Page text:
I have been actively engaged in North Carolina Politics since the early 80’s when I registered to vote at 18. I have been actively engaged since the early 90’s as a vice chair of my precinct for many years and then served as 3rd vice, 2nd vice and 1st vice chair of the Edgecombe County Executive Committee for several years. I also served as the interim county chair from 1998 – 1999. I have served as the precinct chair of my precinct now for around 3 terms. I have attended the county and district conventions faithfully since the early 90’s. I have attended several state conventions over the years as well and at one point I was well known at the state office because I was frequently in contact with them.
I said all of that to say this. It is about time that the state convention elect a black chair. I believe it is time for the state to elect someone who can bring some validity of the black voting strength to the forefront. It is time for minority districts to be looked at and since we are in this thing together, then why do we continue to have all of these majority black districts being held by white officials? I have no problem with white representation but what I do have a problem with is when we are suppose to be united as Democrats but we have all kinds of folks running in a majority black district and that creates division. However keeping in mind I understand that nothing says that the district has to be represented by a black.
For so many years down here in the east Edgecombe County, on election night when our votes came in, it was said that a statewide candidate could just about call it a win. However we have been very good to people across the state because we have done a good job as Democrats coming out to vote over the years. I feel strongly that the next chair should be a die hard Democrat that will be willing to move the party forward by doing whatever it takes to get the black voters across the state more energized and more active in the Democratic Party at all levels and not just during election time. I would love to see that person be from East of I-95.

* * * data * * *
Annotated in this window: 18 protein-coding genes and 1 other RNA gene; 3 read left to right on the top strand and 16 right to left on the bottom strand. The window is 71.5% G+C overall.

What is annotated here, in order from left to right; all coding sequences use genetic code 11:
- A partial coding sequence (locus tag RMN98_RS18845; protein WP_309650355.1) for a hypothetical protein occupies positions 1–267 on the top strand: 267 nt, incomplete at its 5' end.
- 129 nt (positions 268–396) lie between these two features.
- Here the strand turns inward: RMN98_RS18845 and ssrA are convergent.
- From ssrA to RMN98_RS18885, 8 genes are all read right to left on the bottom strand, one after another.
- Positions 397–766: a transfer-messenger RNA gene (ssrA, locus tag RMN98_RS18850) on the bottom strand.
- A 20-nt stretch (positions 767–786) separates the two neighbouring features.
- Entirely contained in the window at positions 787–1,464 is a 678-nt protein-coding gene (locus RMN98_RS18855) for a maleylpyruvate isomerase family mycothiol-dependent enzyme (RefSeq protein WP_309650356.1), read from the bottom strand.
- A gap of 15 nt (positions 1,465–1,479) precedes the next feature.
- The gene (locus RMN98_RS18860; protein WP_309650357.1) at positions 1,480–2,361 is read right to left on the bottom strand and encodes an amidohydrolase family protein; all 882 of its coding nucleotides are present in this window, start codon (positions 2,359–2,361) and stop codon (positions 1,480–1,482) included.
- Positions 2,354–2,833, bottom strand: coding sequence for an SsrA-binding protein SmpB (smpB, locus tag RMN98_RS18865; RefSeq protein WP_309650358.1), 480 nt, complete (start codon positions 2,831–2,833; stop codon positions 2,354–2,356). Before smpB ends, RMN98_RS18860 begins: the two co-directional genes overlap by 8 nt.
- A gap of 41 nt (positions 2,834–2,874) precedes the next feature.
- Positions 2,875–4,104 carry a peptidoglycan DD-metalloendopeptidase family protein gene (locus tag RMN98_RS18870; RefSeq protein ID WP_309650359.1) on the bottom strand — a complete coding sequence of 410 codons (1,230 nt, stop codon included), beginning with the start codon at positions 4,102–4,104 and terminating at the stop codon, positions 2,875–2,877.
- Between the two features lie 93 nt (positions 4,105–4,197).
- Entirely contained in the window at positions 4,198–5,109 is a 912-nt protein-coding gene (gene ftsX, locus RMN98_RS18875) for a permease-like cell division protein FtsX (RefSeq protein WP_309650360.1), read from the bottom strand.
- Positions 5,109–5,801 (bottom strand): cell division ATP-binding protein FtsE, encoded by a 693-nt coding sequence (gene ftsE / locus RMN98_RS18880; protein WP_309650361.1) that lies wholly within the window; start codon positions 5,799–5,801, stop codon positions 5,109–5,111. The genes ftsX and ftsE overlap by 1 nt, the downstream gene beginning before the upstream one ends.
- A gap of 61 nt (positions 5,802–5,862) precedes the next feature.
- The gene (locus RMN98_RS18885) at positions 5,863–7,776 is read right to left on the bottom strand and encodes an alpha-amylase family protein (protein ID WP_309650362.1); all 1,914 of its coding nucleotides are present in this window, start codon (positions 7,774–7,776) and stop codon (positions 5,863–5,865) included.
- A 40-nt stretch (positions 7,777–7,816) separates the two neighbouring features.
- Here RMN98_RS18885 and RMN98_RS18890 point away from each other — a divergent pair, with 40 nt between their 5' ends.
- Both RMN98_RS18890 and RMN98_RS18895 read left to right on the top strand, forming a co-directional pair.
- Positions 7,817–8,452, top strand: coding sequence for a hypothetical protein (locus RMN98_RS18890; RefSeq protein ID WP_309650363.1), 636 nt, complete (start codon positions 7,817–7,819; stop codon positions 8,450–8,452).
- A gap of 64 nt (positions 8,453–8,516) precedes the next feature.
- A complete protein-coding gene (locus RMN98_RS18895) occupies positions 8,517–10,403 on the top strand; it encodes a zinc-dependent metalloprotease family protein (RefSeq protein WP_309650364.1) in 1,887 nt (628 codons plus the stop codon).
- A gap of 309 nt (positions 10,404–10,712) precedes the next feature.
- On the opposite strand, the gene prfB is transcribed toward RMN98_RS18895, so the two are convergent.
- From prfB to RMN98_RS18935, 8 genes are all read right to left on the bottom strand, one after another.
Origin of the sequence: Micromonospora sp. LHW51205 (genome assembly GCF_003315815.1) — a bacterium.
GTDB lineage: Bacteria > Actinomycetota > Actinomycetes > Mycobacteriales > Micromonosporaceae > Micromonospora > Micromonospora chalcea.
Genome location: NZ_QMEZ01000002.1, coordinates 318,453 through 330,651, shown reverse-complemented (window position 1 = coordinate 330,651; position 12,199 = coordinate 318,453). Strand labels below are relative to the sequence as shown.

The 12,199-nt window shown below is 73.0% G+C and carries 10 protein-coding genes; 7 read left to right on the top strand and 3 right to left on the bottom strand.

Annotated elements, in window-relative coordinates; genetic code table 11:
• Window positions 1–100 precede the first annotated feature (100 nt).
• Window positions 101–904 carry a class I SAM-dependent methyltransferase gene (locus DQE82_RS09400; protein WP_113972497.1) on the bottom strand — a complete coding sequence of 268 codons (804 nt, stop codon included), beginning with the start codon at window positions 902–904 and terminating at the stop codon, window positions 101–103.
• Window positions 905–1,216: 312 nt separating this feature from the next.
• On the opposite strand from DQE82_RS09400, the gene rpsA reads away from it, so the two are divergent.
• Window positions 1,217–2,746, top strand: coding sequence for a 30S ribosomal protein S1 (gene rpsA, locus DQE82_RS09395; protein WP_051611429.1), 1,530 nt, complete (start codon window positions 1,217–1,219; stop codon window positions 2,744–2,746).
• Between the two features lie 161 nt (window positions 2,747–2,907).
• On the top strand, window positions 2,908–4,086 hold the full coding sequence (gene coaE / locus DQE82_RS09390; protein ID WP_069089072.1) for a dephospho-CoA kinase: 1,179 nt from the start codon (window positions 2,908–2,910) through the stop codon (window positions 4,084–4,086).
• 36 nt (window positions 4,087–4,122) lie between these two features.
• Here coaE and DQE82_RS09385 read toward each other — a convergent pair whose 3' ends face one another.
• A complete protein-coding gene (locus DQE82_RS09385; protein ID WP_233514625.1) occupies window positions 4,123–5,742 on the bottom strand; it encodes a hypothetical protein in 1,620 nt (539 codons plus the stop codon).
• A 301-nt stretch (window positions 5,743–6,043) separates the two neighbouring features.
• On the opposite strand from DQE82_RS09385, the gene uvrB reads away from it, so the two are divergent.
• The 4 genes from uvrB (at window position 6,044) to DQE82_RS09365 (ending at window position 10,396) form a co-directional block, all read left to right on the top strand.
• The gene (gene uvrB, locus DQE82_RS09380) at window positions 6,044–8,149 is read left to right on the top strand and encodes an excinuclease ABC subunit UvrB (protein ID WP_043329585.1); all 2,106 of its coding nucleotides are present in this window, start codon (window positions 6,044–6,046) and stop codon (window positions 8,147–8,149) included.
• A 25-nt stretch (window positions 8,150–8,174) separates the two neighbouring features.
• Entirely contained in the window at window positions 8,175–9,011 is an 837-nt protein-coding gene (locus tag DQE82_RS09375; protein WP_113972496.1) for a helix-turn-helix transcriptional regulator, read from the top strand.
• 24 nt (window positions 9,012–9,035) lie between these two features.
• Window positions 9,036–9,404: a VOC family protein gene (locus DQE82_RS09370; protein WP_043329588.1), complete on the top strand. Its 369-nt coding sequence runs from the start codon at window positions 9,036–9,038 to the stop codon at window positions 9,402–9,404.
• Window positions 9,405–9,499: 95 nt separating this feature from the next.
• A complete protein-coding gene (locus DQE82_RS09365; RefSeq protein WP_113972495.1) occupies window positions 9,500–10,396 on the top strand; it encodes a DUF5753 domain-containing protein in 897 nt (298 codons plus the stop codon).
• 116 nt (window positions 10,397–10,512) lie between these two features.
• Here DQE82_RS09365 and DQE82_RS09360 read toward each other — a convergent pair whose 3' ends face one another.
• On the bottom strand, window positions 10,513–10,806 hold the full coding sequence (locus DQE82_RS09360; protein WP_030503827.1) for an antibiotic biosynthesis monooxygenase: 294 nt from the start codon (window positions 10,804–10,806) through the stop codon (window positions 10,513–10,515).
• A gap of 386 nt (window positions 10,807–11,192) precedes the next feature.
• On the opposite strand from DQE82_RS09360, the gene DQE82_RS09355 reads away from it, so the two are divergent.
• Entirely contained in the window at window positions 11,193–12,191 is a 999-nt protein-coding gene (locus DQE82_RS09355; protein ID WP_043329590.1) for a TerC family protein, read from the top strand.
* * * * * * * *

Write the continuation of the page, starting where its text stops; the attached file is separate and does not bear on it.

So if you agree with me that it is time for us to elect a black chair for the state of North Carolina, then let me know if you you agree or disagree? Do you think you would be a good candidate or who do you know that would be a good candidate?
The Political Agitator response: When all Democrats begin to vote only Democrat then it will always be a win, win! Democrats voting Republicans? Oh yeah look at the Governor races when Helms was in office and now look at what just happened. It is a damn shame but I voted for my party agenda even though there are some Democratic Elected Officials who just showed us they didn’t support the DEMOCRATIC President.
There’s been a bit of gnashing of teeth among North Carolina Democrats over the election results. A number of people bemoaned the make up of the electorate. They seem to believe that a more progressive campaign with a more grassroots feel could have changed who voted, or at least motivated more Democratic voters.
That’s just not true. The electorate was relatively good for Democrats, especially for a midterm. African-Americans made up 21% of the voters, more than they’ve made up in decades. Wake and Orange Counties turned out at about 49%, five points higher than the state as a whole. Buncombe and Guilford voted at 47% and Durham at 45%. Mecklenburg was the big disappointment with only 39% turnout. (Source: Read more)